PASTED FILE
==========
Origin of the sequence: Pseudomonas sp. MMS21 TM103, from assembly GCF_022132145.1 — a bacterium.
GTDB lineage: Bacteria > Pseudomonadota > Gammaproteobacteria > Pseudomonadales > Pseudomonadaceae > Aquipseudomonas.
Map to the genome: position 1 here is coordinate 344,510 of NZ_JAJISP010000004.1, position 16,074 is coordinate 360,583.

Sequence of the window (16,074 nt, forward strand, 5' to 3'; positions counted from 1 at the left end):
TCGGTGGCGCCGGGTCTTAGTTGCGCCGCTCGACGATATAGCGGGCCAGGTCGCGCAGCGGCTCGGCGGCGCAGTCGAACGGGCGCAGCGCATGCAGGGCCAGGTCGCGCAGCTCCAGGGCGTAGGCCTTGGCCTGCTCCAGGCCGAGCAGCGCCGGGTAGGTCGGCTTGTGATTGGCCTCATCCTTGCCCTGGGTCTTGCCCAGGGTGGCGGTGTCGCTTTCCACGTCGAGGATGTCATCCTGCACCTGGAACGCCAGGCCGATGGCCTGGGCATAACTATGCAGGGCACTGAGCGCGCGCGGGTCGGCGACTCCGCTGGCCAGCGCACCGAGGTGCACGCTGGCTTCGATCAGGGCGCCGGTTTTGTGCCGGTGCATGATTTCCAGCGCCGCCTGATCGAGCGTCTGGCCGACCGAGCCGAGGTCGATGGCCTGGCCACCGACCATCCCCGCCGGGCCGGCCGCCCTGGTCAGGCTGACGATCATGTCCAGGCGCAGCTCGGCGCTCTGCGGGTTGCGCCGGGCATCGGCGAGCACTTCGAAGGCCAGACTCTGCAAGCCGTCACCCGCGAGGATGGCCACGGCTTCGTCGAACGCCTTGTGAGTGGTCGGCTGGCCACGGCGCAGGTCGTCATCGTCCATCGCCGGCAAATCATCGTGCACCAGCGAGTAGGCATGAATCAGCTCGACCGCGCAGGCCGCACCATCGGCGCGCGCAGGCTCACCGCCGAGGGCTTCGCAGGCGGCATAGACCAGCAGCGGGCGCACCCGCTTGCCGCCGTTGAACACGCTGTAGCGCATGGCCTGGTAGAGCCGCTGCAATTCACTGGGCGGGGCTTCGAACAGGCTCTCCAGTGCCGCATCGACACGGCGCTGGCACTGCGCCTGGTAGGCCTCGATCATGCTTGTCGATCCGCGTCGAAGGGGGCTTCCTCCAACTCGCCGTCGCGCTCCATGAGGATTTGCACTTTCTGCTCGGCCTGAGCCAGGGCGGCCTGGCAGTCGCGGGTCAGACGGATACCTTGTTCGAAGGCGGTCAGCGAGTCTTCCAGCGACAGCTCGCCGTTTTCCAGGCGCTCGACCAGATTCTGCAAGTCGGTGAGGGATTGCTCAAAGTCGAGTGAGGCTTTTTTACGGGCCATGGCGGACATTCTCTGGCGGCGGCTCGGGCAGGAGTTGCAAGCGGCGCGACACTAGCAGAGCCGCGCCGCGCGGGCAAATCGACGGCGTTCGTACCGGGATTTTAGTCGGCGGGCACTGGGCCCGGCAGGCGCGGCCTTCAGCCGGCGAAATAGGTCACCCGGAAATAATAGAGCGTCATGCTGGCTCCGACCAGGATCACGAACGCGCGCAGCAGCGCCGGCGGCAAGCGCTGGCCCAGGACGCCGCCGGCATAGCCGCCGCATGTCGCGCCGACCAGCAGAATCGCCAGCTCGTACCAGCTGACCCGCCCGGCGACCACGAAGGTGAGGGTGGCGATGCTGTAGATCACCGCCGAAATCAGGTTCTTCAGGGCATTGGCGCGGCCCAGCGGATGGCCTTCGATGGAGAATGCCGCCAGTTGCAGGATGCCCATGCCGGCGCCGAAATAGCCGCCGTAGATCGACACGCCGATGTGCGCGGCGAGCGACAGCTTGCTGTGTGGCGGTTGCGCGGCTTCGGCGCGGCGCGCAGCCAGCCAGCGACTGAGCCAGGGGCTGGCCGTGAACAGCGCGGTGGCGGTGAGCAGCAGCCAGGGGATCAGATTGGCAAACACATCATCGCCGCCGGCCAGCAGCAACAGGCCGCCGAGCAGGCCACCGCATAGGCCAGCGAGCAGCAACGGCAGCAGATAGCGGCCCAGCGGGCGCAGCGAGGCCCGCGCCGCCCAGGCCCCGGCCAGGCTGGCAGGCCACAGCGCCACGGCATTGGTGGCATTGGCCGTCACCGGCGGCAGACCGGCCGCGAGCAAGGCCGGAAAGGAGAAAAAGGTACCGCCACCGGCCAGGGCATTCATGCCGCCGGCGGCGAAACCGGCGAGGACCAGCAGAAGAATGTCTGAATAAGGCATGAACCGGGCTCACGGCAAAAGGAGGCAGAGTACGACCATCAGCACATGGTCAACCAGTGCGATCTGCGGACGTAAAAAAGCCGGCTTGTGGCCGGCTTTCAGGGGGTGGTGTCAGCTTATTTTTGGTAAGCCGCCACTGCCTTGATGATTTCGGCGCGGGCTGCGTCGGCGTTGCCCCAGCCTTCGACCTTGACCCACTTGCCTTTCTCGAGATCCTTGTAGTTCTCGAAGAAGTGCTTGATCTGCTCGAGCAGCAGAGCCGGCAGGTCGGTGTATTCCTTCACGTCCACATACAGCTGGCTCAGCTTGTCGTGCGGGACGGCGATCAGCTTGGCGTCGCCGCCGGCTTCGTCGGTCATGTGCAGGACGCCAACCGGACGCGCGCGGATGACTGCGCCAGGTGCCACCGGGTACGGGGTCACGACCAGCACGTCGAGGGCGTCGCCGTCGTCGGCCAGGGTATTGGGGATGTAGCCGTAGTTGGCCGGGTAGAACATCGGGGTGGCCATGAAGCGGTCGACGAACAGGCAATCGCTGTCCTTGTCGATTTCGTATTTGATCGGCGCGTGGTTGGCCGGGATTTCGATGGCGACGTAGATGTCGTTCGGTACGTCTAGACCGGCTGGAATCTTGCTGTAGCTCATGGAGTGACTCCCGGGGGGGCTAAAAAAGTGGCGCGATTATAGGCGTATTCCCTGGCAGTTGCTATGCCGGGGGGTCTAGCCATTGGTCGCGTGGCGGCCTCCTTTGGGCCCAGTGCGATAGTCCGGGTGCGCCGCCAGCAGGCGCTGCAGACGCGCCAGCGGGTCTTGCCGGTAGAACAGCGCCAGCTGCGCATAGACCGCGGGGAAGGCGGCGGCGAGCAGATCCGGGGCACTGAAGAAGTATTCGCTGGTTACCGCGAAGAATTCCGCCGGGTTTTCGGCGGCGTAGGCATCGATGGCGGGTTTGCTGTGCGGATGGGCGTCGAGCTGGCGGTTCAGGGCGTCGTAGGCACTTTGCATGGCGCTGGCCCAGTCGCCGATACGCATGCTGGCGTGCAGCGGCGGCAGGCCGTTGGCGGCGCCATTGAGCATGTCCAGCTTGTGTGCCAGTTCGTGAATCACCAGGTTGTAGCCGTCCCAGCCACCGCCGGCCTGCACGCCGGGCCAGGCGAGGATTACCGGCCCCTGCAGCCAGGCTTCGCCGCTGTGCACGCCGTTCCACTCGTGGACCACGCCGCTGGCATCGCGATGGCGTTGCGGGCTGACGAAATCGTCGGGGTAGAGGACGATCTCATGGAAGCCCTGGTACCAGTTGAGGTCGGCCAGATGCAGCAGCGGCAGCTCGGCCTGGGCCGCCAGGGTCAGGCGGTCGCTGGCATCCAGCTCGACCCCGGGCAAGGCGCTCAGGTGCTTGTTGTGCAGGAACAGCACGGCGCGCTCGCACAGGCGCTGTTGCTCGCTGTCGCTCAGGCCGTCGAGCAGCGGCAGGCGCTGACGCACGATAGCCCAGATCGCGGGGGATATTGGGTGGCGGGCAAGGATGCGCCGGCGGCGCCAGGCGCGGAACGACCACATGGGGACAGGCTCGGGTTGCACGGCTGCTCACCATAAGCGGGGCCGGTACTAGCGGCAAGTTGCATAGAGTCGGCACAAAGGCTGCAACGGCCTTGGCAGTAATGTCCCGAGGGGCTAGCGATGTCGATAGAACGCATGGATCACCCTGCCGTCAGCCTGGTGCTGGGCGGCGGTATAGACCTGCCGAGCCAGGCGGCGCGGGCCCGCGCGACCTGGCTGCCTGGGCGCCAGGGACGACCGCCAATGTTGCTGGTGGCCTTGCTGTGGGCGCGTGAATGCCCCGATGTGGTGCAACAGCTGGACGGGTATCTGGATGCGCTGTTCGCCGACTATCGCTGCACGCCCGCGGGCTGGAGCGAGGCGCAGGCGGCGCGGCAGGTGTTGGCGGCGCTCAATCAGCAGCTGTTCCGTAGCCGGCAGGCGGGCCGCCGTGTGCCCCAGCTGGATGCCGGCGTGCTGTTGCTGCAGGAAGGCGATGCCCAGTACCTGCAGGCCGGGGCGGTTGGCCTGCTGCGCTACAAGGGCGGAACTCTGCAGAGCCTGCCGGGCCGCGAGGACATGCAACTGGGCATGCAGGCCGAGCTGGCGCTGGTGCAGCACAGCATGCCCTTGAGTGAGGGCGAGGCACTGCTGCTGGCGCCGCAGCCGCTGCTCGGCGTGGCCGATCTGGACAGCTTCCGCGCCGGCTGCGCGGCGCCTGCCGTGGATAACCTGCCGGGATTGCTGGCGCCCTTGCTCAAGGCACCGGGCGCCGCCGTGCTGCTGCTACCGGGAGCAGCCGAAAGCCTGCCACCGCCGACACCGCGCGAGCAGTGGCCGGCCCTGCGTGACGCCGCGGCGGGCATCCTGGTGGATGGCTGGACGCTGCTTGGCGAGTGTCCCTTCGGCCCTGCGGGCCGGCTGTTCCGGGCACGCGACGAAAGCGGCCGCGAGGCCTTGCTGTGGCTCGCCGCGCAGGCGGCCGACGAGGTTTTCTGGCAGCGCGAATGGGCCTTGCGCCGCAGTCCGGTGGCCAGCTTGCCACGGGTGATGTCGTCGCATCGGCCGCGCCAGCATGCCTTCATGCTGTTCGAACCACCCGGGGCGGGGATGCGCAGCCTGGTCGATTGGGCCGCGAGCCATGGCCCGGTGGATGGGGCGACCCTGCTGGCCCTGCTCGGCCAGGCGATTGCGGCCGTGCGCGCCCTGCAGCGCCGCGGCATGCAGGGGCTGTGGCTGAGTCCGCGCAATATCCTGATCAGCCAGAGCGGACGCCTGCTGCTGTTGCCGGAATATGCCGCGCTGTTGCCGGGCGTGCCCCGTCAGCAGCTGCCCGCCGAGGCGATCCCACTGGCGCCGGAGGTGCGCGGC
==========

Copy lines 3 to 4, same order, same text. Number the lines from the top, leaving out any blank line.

Map to the genome: position 1 here is coordinate 344,510 of NZ_JAJISP010000004.1, position 16,074 is coordinate 360,583.

Sequence of the window (16,074 nt, forward strand, 5' to 3'; positions counted from 1 at the left end):